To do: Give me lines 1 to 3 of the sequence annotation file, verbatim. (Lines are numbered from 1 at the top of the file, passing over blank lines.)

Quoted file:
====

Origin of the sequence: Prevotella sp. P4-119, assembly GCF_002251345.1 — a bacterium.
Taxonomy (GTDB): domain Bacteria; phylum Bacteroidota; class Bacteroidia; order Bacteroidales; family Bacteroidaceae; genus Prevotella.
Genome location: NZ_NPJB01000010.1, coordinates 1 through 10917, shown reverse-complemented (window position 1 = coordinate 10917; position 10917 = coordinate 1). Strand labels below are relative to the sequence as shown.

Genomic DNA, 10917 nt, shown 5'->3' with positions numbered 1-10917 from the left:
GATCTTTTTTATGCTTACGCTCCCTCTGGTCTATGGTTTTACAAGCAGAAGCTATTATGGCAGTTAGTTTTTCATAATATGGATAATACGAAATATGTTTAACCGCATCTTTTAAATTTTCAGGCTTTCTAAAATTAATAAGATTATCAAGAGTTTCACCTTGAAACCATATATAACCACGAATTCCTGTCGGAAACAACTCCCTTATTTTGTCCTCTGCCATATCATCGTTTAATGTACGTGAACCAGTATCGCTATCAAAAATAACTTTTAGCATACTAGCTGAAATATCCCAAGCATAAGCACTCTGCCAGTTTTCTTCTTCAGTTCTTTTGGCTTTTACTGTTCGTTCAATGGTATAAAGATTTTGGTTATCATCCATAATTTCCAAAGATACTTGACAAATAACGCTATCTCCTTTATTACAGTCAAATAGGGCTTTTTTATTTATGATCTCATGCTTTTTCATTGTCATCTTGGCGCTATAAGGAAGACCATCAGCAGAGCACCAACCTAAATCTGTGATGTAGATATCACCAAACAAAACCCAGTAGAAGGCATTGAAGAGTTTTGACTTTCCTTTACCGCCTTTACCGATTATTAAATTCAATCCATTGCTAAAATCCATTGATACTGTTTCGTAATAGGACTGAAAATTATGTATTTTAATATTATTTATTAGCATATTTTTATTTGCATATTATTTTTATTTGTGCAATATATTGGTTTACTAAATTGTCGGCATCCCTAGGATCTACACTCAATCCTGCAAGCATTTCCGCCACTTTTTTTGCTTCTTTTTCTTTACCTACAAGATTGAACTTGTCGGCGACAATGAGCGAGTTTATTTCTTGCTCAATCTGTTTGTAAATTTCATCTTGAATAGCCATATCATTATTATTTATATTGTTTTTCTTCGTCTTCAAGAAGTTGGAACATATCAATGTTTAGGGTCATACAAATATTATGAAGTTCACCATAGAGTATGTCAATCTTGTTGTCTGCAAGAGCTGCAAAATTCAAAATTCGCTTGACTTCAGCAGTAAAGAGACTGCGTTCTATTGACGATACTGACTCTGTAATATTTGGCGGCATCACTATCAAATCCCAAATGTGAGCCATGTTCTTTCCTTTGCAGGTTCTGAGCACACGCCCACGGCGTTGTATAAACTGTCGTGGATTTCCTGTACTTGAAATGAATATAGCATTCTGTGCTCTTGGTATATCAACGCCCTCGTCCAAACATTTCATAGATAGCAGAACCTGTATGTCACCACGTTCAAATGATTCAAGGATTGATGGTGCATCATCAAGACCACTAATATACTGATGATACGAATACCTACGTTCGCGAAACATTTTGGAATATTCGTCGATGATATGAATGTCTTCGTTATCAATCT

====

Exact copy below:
Origin of the sequence: Prevotella sp. P4-119, assembly GCF_002251345.1 — a bacterium.
Taxonomy (GTDB): domain Bacteria; phylum Bacteroidota; class Bacteroidia; order Bacteroidales; family Bacteroidaceae; genus Prevotella.
Genome location: NZ_NPJB01000010.1, coordinates 1 through 10917, shown reverse-complemented (window position 1 = coordinate 10917; position 10917 = coordinate 1). Strand labels below are relative to the sequence as shown.